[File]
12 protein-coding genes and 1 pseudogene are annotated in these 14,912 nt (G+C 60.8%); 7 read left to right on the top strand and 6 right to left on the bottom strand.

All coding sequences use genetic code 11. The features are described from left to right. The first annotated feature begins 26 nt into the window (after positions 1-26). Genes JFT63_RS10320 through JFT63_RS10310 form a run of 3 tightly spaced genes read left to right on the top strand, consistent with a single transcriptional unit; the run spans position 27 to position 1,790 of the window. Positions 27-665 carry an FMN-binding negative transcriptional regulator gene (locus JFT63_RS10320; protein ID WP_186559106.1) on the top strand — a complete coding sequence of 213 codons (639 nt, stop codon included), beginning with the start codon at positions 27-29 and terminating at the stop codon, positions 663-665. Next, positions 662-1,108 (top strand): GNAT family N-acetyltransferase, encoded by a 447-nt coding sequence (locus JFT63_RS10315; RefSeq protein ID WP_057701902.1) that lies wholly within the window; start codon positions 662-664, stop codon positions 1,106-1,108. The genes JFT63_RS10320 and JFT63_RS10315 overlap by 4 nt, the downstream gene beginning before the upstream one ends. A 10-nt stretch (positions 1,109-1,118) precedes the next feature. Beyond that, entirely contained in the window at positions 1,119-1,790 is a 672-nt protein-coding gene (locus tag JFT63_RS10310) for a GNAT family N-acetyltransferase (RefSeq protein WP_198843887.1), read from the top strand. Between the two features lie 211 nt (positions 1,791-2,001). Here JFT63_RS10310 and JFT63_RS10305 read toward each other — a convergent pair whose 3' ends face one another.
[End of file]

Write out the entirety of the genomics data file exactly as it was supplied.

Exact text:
12 protein-coding genes and 1 pseudogene are annotated in these 14,912 nt (G+C 60.8%); 7 read left to right on the top strand and 6 right to left on the bottom strand.

All coding sequences use genetic code 11. The features are described from left to right. The first annotated feature begins 26 nt into the window (after positions 1-26). Genes JFT63_RS10320 through JFT63_RS10310 form a run of 3 tightly spaced genes read left to right on the top strand, consistent with a single transcriptional unit; the run spans position 27 to position 1,790 of the window. Positions 27-665 carry an FMN-binding negative transcriptional regulator gene (locus JFT63_RS10320; protein ID WP_186559106.1) on the top strand — a complete coding sequence of 213 codons (639 nt, stop codon included), beginning with the start codon at positions 27-29 and terminating at the stop codon, positions 663-665. Next, positions 662-1,108 (top strand): GNAT family N-acetyltransferase, encoded by a 447-nt coding sequence (locus JFT63_RS10315; RefSeq protein ID WP_057701902.1) that lies wholly within the window; start codon positions 662-664, stop codon positions 1,106-1,108. The genes JFT63_RS10320 and JFT63_RS10315 overlap by 4 nt, the downstream gene beginning before the upstream one ends. A 10-nt stretch (positions 1,109-1,118) precedes the next feature. Beyond that, entirely contained in the window at positions 1,119-1,790 is a 672-nt protein-coding gene (locus tag JFT63_RS10310) for a GNAT family N-acetyltransferase (RefSeq protein WP_198843887.1), read from the top strand. Between the two features lie 211 nt (positions 1,791-2,001). Here JFT63_RS10310 and JFT63_RS10305 read toward each other — a convergent pair whose 3' ends face one another.